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Michael Graham, MD, PhD - Board Member
Michael M. Graham has been a professor of radiology and director of nuclear medicine at the University of Iowa College of Medicine in Iowa City for the past eight years.
Founder and chair of the Nuclear Medicine Program Directors Association, Graham was recently a member of the American Board of Nuclear Medicine for 6 years, serving as its chair and chair-elect. Graham also chaired the Nuclear Medicine Resident Review Committee of the Accreditation Council for Graduate Medical Education four years and was a member from 1998 to 2006.
For more than 20 years—and prior to coming to the University of Iowa—Graham served as a professor of radiology, radiation oncology, medicine and bioengineering; interim director of the Division of Nuclear Medicine; an associate professor of radiology, radiation oncology and medicine; and an assistant professor of radiology and medicine, all with the University of Washington in Seattle. He also was the acting director of nuclear medicine for the Veterans Affairs Medical Center in Seattle.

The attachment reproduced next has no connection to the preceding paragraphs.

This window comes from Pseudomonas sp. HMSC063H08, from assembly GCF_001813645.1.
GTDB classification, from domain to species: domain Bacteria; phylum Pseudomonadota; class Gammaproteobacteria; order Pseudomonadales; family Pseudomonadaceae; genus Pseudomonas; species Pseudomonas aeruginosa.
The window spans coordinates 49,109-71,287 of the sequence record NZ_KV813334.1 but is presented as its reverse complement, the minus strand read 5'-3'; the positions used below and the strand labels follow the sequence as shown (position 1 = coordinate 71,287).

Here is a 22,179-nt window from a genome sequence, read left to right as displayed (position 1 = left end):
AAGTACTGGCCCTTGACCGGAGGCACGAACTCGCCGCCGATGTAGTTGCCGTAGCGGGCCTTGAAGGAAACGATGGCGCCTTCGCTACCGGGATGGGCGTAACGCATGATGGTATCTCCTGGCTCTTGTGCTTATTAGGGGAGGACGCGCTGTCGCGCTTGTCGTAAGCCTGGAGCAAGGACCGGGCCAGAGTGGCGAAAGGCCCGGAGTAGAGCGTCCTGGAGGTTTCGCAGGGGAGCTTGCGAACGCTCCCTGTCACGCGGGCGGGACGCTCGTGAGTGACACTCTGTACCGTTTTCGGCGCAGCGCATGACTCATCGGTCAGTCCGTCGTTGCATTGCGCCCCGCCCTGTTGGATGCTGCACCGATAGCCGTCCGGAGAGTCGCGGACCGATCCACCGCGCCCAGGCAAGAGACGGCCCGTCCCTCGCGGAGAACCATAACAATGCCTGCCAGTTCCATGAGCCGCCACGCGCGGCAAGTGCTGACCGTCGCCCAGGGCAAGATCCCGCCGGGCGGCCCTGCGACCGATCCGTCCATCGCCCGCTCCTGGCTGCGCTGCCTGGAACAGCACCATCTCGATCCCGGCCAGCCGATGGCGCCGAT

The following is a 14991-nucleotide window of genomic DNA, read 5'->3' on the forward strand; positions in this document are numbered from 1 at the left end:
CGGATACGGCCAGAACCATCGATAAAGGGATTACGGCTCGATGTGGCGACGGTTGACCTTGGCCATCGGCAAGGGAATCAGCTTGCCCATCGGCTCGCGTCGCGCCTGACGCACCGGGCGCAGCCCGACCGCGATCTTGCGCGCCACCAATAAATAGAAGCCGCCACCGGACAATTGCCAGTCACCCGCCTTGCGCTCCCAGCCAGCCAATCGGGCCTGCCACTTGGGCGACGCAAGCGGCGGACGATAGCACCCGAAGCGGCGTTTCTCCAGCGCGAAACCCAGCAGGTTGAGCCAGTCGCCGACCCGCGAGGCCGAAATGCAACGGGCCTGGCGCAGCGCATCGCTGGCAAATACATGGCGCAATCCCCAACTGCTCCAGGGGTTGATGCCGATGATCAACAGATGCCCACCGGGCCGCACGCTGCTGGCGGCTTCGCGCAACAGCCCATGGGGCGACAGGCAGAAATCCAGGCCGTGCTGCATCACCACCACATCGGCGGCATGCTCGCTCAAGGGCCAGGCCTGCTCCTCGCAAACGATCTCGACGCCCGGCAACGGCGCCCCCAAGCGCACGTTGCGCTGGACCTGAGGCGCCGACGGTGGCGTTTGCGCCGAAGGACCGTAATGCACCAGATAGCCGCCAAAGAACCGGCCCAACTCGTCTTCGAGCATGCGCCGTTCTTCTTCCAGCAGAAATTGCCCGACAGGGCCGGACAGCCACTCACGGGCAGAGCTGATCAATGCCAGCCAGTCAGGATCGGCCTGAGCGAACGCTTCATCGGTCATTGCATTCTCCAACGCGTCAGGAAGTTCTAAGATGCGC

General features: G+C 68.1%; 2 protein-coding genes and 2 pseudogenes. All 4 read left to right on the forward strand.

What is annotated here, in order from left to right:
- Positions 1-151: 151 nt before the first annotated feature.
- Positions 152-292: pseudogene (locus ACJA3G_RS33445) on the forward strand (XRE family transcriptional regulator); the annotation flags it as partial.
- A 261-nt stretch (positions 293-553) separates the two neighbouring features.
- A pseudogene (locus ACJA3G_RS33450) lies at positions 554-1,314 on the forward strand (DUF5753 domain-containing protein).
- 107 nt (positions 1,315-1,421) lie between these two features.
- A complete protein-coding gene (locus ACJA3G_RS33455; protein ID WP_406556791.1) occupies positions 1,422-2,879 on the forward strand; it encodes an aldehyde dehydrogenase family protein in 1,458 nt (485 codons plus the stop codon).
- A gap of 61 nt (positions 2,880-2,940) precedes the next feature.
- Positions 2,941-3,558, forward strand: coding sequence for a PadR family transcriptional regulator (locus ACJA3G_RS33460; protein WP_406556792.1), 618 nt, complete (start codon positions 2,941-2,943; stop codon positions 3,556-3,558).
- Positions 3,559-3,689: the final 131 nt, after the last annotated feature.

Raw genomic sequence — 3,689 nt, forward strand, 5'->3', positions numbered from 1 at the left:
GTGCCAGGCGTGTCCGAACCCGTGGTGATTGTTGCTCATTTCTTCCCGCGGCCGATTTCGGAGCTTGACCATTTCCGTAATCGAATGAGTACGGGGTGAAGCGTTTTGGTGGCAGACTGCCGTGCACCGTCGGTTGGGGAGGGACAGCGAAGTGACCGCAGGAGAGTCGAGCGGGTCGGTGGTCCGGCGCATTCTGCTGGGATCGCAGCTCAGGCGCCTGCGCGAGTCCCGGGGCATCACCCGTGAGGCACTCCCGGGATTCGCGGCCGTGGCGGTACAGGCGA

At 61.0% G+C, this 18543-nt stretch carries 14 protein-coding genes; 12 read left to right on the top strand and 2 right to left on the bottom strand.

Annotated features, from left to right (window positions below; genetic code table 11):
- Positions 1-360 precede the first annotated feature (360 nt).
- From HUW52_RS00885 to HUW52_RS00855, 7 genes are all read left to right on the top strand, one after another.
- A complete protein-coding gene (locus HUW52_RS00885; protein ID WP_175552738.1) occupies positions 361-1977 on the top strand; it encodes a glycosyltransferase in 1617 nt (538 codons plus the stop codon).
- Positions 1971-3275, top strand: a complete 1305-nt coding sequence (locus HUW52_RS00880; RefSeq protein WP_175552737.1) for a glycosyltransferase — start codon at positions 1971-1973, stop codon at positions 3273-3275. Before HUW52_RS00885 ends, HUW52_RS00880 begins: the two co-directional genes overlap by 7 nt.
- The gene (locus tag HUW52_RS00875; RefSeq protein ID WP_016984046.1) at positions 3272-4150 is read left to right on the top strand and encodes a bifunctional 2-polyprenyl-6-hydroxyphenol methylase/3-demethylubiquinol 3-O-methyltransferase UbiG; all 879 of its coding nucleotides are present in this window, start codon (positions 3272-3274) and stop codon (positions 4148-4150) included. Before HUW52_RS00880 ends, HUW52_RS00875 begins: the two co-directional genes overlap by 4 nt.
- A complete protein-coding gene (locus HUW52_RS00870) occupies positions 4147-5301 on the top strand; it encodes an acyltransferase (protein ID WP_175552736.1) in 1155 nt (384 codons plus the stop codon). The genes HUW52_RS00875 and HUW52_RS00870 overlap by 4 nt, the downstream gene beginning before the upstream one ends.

Certified by the American Board of Internal Medicine and the American Board of Nuclear Medicine, Graham has been voted several times as one of the country's best doctors. A member of the American Board of Nuclear Medicine from 1999 to 2006, he has received the Distinguished Scientist Award from SNM's Western Regional Meeting and was the George V. Taplin lecturer and Ralph G. Robinson lecturer, both in 2006.
He received his doctorate in biophysics in 1973 from the University of California at Berkeley and his medical degree in 1976 from the University of California at San Francisco. He holds master's degrees in bioradiology and electrical engineering, both from the University of California at Berkeley, and a bachelor's degree in electrical engineering from the Massachusetts Institute of Technology. From 1976-80 he was an intern and a resident in both nuclear and internal medicine with University of Washington in Seattle.
Graham continues to serve on the editorial board for the Journal of Nuclear Medicine (since 1986) and as a consulting editor for the Journal of Nuclear Medicine Technology (since 1996). A member of numerous NIH review panels, he is the author of more than 135 peer-reviewed articles, 9 book chapters, more than 125 scientific abstracts and several reviews. Graham, who holds a patent for a sedimentation measuring device, has received nearly 20 grants and has presented nearly 100 invited lectures.